Judge Overturns Carry Permit Requirements

“Good and Substantial” Ain’t Good Enough

Bat One

In a carefully worded, well-reasoned decision, US Fourth District Court Judge Benson Everett Legg has overturned the state of Maryland’s requirement that an applicant for a concealed carry handgun permit must show a “good and substantial” reason for the issuance of that permit.

The judge’s opinion in the case, Wollard v. Sheridan, can be found here. Some excerpts:

The Court finds that the right to bear arms is not limited to the home…

In addition to self-defense, the (Second Amendment) right was also understood to allow for militia membership and hunting. To secure these rights, the Second Amendment‘s protections must extend beyond the home: neither hunting nor militia training is a household activity, and ‘self-defense has to take place wherever [a] person happens to be’…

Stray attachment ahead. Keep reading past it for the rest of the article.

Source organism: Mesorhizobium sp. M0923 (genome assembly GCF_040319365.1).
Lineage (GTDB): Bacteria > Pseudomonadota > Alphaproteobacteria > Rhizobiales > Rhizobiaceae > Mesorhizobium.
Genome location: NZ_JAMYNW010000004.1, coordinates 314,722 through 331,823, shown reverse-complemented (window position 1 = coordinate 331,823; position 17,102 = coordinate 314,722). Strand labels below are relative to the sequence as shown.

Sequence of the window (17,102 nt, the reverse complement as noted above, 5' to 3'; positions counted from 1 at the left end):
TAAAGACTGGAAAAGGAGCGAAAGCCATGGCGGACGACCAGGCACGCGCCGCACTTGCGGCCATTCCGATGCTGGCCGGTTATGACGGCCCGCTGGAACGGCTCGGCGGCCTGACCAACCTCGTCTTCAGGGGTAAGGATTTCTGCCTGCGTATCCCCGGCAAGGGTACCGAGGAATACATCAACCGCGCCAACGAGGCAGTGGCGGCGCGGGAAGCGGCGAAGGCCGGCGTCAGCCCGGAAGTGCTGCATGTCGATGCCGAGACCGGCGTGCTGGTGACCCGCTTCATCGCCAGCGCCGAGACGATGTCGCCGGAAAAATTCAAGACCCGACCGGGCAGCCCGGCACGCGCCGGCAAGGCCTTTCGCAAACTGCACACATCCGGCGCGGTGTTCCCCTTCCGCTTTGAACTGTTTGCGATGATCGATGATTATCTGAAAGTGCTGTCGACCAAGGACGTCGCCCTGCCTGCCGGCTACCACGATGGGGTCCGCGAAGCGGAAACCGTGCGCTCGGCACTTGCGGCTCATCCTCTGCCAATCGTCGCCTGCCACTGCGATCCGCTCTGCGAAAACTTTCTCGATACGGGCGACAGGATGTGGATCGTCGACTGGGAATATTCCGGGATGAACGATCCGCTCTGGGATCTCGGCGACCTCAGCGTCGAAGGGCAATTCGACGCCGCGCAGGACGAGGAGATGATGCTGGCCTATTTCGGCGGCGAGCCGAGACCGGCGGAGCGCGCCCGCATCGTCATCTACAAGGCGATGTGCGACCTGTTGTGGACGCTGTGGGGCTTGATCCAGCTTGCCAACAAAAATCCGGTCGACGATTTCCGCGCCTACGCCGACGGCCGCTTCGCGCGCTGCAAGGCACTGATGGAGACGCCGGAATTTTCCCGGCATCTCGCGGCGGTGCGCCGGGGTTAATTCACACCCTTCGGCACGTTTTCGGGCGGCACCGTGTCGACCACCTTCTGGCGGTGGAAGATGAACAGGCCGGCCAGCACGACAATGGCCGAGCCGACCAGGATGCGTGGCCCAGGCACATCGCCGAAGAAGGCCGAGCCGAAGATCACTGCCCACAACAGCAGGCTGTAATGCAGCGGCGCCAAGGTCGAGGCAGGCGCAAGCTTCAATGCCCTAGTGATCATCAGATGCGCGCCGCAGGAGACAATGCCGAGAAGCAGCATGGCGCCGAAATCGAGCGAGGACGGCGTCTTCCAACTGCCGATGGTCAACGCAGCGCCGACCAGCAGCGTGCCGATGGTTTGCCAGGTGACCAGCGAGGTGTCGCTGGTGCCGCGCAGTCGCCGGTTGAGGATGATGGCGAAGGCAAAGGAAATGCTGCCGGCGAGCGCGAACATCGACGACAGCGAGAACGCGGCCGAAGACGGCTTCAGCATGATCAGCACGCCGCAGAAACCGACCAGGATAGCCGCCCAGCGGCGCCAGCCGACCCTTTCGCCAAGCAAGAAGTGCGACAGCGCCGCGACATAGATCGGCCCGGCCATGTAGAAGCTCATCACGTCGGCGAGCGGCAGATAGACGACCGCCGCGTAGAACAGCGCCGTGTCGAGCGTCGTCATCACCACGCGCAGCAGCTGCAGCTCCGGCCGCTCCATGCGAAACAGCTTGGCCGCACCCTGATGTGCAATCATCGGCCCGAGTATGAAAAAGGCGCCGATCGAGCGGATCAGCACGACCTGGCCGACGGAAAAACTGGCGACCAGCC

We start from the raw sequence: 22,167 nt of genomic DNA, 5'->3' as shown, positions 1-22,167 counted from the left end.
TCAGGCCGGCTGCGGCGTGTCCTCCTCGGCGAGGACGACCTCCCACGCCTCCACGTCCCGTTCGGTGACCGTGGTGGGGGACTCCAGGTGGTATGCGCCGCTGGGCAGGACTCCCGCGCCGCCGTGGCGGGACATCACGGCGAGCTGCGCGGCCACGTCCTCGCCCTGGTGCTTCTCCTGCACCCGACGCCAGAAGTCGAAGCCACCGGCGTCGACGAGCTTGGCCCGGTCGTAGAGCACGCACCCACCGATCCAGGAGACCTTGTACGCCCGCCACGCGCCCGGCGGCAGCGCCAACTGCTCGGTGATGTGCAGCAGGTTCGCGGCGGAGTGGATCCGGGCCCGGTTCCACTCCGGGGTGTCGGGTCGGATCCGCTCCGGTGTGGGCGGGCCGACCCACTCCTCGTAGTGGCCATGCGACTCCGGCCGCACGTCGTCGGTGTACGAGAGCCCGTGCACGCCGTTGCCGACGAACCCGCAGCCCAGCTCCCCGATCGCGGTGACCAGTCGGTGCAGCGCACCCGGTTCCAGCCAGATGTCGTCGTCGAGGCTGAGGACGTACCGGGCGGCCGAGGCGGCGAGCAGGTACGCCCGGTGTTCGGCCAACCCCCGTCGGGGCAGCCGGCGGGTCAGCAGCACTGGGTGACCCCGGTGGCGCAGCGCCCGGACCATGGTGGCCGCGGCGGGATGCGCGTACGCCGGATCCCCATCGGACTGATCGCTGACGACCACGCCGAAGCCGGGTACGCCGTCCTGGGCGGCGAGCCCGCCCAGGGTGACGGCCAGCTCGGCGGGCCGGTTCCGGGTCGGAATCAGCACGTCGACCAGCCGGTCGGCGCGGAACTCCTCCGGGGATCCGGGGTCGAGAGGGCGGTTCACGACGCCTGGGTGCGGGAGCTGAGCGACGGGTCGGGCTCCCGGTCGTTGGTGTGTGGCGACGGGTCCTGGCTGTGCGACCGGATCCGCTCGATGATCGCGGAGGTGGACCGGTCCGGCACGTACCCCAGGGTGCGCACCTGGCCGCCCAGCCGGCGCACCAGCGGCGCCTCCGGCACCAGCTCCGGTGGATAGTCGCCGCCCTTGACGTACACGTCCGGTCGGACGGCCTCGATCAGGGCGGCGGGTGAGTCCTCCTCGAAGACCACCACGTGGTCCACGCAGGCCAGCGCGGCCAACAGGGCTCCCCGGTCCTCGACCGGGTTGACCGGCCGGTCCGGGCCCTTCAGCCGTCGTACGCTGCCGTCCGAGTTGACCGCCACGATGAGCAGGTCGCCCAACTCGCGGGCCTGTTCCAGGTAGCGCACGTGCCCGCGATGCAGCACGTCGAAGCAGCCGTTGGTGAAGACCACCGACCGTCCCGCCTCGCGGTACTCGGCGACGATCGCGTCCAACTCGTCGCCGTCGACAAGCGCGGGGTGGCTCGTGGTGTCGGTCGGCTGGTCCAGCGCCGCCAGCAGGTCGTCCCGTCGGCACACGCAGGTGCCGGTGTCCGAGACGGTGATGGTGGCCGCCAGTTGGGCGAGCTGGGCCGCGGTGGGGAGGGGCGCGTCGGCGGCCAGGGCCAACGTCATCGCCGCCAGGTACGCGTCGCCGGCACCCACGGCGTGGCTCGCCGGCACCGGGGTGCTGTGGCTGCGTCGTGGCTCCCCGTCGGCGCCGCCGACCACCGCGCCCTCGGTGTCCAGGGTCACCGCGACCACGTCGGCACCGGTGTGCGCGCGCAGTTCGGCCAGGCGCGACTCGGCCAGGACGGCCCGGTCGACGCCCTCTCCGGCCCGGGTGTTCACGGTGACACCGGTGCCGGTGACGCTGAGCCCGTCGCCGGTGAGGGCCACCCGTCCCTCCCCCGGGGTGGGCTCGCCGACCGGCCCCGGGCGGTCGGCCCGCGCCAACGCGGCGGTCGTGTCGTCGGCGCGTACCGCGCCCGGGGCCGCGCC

A citizen may not be required to offer a ‘good and substantial reason’ why he should be permitted to exercise his rights. The right’s existence is all the reason he needs.

The requirement that a permit applicant demonstrate “good and substantial reason” to carry a handgun does not, for example, advance the interests of public safety by ensuring that guns are kept out of the hands of those adjudged most likely to misuse them, such as criminals or the mentally ill…

Rather, the regulation at issue is a rationing system…

The article continues at SayAnythingBlog.

Related: Court: Students can carry guns on campus

The Colorado Supreme Court has struck down a gun ban by the University of Colorado Board of Regents that had prevented students from carrying concealed handguns on campus.

The court sided with opponents of that ban who argued that the ban is illegal because it was never approved by the state legislature.

The Concealed Carry Act, passed in 2003, prohibits local governments from limiting concealed carry rights with a few exceptions: K-12 schools, places where guns are banned by federal law, public buildings with metal detectors and private property.

College campuses were not accepted under the law…

Readers are directed to the court’s ruling at the link.

UpdateConcealed carry wins important victory in Maryland

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